Why 4%, or even 3%, if your investments earn 5 to 8% each year? Because you need to account for inflation and market volatility, and give yourself a comfortable margin of safety.

Let’s Get Critical: Where There’s Smoke…

While I personally don’t have a strong opinion for or against F.I.R.E., there are things about the movement that you should consider critically when you’re trying to determine if it’s right for you.
It gives people a concrete goal, for better or worse. I appreciate F.I.R.E. principles because they simplify retirement goals. When you know that you need to save 20 to 25 times your income, you have a very clear goal. On the other hand, this goal can be overly simplistic, because you don't know exactly how long you'll be retired for, or whether or not your needs will change due to things like illness, for example. Which leads us to...
A plan can’t encompass all possible outcomes. There are a lot of unpredictable things that can happen over the years. On the more mild end of things, maybe right now, you never turn on the heater or air-conditioning, but that might become necessary for your comfort as you age.
More importantly, your healthcare costs could also drastically increase. You and your partner could split up, which will most certainly change your personal finances. The inevitably of our changing lives isn’t a reason not to strive for early retirement, but it is something to be aware of. When you make retirement projections, you’re making future plans based on what your current life looks like. Without realizing it, you might be planning for certain aspects of your life to remain static when, in all probability, they won't.
You have to earn enough to save enough. The sacrifices that must be made in order to retire early are easier for some than others. One person might find great fulfillment in conserving money by riding a bike instead of driving a car. For another, such a trade-off might simply be impossible.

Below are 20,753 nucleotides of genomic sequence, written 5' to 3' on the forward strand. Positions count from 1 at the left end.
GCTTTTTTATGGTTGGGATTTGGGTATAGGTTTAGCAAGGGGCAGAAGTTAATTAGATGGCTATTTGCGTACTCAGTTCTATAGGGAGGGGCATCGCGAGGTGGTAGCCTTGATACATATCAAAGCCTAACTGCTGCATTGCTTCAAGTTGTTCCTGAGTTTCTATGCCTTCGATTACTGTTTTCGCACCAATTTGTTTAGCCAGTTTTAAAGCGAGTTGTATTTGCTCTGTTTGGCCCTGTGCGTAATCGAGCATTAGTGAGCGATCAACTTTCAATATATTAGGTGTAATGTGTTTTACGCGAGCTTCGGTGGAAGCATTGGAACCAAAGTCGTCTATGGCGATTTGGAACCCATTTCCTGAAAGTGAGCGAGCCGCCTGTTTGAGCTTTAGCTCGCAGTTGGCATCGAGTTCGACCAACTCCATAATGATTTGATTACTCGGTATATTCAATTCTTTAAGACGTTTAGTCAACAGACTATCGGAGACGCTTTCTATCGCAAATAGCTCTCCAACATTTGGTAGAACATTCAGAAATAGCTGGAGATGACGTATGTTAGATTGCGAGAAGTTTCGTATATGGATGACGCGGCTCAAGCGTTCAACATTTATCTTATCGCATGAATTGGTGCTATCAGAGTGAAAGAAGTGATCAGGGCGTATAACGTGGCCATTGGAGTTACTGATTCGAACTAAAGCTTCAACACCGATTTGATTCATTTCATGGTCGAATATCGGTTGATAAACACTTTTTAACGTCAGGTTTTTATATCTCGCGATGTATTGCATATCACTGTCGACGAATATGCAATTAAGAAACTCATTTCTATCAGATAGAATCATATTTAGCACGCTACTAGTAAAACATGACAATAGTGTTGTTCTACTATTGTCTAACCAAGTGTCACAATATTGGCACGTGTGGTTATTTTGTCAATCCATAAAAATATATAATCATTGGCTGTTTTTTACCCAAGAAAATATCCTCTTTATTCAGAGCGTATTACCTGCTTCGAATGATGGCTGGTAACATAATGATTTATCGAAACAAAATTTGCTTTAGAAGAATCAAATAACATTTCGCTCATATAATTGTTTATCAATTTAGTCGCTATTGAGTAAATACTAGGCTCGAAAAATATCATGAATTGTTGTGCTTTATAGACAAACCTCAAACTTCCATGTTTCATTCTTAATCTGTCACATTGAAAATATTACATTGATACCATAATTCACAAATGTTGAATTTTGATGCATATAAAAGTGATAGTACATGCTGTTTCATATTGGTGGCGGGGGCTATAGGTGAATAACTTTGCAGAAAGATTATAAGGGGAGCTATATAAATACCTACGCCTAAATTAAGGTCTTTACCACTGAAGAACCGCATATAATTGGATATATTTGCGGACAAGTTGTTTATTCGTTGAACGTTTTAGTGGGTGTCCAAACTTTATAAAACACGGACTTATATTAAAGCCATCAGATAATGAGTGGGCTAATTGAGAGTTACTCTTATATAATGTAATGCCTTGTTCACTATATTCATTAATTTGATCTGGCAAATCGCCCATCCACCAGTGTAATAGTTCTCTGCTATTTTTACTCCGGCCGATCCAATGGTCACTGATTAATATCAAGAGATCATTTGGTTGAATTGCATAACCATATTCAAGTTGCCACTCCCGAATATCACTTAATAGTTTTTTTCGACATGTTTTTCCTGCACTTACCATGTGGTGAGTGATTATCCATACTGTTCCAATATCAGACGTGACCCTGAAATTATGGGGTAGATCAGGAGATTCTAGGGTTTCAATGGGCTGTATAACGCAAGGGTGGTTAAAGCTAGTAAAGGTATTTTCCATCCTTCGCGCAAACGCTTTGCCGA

There's one underlying assumption about retiring early: You have to earn enough money for it. Your income needs to cover your basic expenses, with enough left over to save and invest a large portion of it toward retirement. This is simply not feasible for everyone. No amount of being frugal can offset the fact that you don't earn enough for the aggressive saving that early retirement requires.

Beyond the bottom line

Let’s look at some non-financial considerations in the early-retirement decision. What role does work play in your life today? What role do you want it to play? Do you find a sense of satisfaction, accomplishment, or connection from it? There aren’t any wrong answers — it's more about understanding your relationship with work. Personally, I can see myself always “working,” even if that just means tinkering on different projects.
If you are trying to retire early, what happens after you reach that goal? Is your work tied to any feeling of purpose and progress for you, and have you thought about how you will feel when you no longer have work in your daily life?
What do you truly value in life, and is that being reflected in how you spend your money, your time and your energy right now?

So, is F.I.R.E. feasible for you? 

It depends on what you earn, what you can save, and when and where you want to retire. It depends on what happens to you in your life and how you’re able to respond to what happens. It depends on the trade-offs and the sacrifices you must make today in the hopes that they will have been worth it in the future.
Even if you ultimately decide not to go full-on F.I.R.E., you can still take the principles and apply them to your life — maybe just less intensely. Instead of trying to amass $1.25 million in 22 years, you could work towards saving six-figures in a fraction of that time. It might not be enough for the rest of your life, but it’s enough to impact your financial well-being. Even if you don't retire early, it could still be a life-changing amount of money that gives you some peace of mind.
Your financial friend,
Are you someone who's managed to retire early, or on track to do so? Do you have strong opinions on the F.I.R.E. movement? Share your experiences with us here to be featured in an upcoming Refinery29 story.
Do you have a question or dilemma you’d like to see answered as part of Taking Stock? Submit it here or send us an email at